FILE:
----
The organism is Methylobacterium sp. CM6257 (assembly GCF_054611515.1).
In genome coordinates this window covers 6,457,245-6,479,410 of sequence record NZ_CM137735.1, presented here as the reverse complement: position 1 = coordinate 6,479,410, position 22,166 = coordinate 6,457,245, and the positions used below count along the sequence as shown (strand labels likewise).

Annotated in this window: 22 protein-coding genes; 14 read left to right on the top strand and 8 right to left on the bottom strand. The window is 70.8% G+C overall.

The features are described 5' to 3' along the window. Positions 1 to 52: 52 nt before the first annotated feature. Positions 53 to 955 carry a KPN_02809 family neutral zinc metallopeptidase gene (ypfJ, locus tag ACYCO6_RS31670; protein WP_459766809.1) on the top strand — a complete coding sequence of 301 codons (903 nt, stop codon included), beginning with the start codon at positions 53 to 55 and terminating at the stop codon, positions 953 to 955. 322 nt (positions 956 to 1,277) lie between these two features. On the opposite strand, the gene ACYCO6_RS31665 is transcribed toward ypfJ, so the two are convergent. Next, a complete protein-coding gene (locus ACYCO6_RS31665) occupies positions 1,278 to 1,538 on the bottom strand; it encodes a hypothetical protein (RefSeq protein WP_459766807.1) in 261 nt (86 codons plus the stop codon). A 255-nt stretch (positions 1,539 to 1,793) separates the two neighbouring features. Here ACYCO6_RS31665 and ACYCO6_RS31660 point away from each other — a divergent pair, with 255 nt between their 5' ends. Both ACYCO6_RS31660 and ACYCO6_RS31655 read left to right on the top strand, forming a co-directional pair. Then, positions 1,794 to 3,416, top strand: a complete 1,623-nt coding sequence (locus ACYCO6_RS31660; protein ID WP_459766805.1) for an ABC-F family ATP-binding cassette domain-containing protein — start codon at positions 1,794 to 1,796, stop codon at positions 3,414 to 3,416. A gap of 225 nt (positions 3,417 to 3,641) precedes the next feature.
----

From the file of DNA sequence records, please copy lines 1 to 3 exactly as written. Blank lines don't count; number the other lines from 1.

The organism is Methylobacterium sp. CM6257 (assembly GCF_054611515.1).
In genome coordinates this window covers 6,457,245-6,479,410 of sequence record NZ_CM137735.1, presented here as the reverse complement: position 1 = coordinate 6,479,410, position 22,166 = coordinate 6,457,245, and the positions used below count along the sequence as shown (strand labels likewise).

Annotated in this window: 22 protein-coding genes; 14 read left to right on the top strand and 8 right to left on the bottom strand. The window is 70.8% G+C overall.